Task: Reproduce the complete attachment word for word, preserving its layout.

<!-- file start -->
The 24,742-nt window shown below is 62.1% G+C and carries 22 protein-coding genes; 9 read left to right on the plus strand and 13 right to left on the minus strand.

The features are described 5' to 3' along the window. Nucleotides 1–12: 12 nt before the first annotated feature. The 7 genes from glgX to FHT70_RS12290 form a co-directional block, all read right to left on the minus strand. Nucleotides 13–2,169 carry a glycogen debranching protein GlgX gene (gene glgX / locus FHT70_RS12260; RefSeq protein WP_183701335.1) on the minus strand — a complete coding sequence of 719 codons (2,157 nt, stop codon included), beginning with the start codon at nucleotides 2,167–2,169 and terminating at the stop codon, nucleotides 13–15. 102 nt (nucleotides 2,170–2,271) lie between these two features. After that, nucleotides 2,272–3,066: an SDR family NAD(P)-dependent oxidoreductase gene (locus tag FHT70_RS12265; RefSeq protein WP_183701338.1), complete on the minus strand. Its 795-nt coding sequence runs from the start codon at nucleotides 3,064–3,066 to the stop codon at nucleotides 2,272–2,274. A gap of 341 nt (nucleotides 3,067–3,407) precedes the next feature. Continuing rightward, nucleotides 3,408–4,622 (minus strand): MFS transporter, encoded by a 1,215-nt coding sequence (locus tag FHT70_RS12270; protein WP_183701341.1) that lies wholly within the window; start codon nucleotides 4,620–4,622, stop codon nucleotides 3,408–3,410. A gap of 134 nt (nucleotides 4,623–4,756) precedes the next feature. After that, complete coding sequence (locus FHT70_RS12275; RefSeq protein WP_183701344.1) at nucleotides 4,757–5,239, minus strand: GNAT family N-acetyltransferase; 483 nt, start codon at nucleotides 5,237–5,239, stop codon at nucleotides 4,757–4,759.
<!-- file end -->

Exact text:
The 24,742-nt window shown below is 62.1% G+C and carries 22 protein-coding genes; 9 read left to right on the plus strand and 13 right to left on the minus strand.

The features are described 5' to 3' along the window. Nucleotides 1–12: 12 nt before the first annotated feature. The 7 genes from glgX to FHT70_RS12290 form a co-directional block, all read right to left on the minus strand. Nucleotides 13–2,169 carry a glycogen debranching protein GlgX gene (gene glgX / locus FHT70_RS12260; RefSeq protein WP_183701335.1) on the minus strand — a complete coding sequence of 719 codons (2,157 nt, stop codon included), beginning with the start codon at nucleotides 2,167–2,169 and terminating at the stop codon, nucleotides 13–15. 102 nt (nucleotides 2,170–2,271) lie between these two features. After that, nucleotides 2,272–3,066: an SDR family NAD(P)-dependent oxidoreductase gene (locus tag FHT70_RS12265; RefSeq protein WP_183701338.1), complete on the minus strand. Its 795-nt coding sequence runs from the start codon at nucleotides 3,064–3,066 to the stop codon at nucleotides 2,272–2,274. A gap of 341 nt (nucleotides 3,067–3,407) precedes the next feature. Continuing rightward, nucleotides 3,408–4,622 (minus strand): MFS transporter, encoded by a 1,215-nt coding sequence (locus tag FHT70_RS12270; protein WP_183701341.1) that lies wholly within the window; start codon nucleotides 4,620–4,622, stop codon nucleotides 3,408–3,410. A gap of 134 nt (nucleotides 4,623–4,756) precedes the next feature. After that, complete coding sequence (locus FHT70_RS12275; RefSeq protein WP_183701344.1) at nucleotides 4,757–5,239, minus strand: GNAT family N-acetyltransferase; 483 nt, start codon at nucleotides 5,237–5,239, stop codon at nucleotides 4,757–4,759.